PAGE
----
NASA’s Jet Propulsion Laboratory is developing 3D printed woven metal fabrics to use within astronaut suits and large antennas.
Whether it’s achieving faster space travel or printing with Martian soil, NASA is constantly on the edge of 3D printing innovation. However, one area that you wouldn’t normally expect the U.S. space agency to venture into additive manufacturing textiles.
But, NASA’s Jet Propulsion Laboratory recently announced the development of advanced woven metal fabrics. The Pasadena, California-based engineering team is creating exceptional functionality where fashion applications usually thrives.
“4D Printing” Textiles From Flexible Metal Materials
The Jet Propulsion Laboratory is using metal 3D printing to create tiny square textiles that appear similar to chain mail. Although they look as if they’re sewn together by hand, this metallic fabric is actually printed in one piece.
The team in charge of the project are calling the process “4D printing.” This is due to the fact that they can design the geometry and also the function of materials. By delegating how the material will perform once manufactured, NASA hopes to reduce the cost of spacecraft design.
NASA’s so-called “space fabrics” offer four essential functions, including reflectivity, passive heat management, foldability, and also tensile strength. The composition of these metal 3D printed textiles is quite unique.
While one side of the fabric reflects light, the other absorbs it, essentially allowing for advanced thermal control. Additionally, the material can fold in multiple ways and is completely adaptable, but can still withstand the force of being pulled and morphed.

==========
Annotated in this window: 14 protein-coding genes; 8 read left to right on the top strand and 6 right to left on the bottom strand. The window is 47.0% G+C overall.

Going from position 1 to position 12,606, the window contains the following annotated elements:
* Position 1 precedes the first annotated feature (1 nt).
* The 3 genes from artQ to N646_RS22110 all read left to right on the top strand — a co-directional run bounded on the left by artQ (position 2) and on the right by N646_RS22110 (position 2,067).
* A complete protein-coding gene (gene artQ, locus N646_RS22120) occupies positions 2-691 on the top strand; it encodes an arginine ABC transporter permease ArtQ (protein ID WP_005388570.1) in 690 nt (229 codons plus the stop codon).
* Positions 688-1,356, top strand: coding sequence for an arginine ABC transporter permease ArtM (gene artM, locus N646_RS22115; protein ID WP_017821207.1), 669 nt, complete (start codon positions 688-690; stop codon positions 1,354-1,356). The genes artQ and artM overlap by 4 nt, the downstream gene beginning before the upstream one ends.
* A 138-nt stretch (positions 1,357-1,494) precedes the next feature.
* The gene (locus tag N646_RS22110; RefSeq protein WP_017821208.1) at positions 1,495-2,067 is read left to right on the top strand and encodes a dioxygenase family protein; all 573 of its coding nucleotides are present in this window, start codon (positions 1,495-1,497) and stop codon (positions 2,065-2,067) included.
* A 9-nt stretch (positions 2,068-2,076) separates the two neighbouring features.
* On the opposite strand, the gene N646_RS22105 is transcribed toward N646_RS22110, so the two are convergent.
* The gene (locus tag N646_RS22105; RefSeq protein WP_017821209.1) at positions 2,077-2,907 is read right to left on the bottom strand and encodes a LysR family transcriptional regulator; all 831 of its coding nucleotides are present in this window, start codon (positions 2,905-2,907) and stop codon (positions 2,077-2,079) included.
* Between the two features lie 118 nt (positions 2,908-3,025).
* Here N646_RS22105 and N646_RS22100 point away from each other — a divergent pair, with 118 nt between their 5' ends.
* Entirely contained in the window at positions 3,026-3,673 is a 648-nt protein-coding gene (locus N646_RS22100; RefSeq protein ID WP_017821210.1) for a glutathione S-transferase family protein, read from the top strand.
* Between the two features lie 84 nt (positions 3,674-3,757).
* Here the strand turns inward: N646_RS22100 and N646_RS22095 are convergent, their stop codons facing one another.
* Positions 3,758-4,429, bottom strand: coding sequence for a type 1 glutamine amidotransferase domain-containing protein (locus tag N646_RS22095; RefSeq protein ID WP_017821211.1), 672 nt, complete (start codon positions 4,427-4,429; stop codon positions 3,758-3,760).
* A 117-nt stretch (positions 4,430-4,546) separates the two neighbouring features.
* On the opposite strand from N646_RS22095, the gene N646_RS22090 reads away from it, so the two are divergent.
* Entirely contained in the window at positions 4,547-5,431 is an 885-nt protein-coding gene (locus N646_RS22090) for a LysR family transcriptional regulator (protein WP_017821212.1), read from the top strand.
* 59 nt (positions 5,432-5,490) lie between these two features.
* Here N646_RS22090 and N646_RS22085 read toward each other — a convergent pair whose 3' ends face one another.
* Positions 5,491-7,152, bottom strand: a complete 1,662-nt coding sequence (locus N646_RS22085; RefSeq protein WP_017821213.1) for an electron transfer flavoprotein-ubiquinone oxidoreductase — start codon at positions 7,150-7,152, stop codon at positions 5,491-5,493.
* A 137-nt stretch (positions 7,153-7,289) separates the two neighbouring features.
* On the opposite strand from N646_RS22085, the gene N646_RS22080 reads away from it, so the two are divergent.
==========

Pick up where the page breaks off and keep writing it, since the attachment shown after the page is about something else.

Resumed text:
What Might NASA Use 3D Printed Metal Fabrics For?
There are numerous applications that NASA’s latest technology might be compatible with. For starters, astronaut spacesuits could be lined with these metal fabrics. Additionally, 3D printed textiles can shield a spacecraft from meteorites or capture materials and objects from other planet surfaces.
Due to the ability to fold and change shape, other possible uses of this metal 3D printing process includes creating large antennas and deployable devices. One area that NASA imagines immense success is on icy moons like Europa. The engineering team imagines that these fabrics could insulate a spacecraft, while also folding over uneven terrain to prevent the ice underneath them from melting.
Most importantly, “4D printing” metal fabrics also holds the potential to save money on spacecraft designs. This would help push the entire space travel forward into the future. For instance, instead of assembling a spacecraft with dozens of parts, future ships could someday become one entire cloth-like object.
NASA’s Jet Propulsion Laboratory is using 3D printing in a way that could revolutionize the entire space industry. Although it might just seem like fabric on the surface, this metal 3D printing technique could hold the key to unprecedented functionality.
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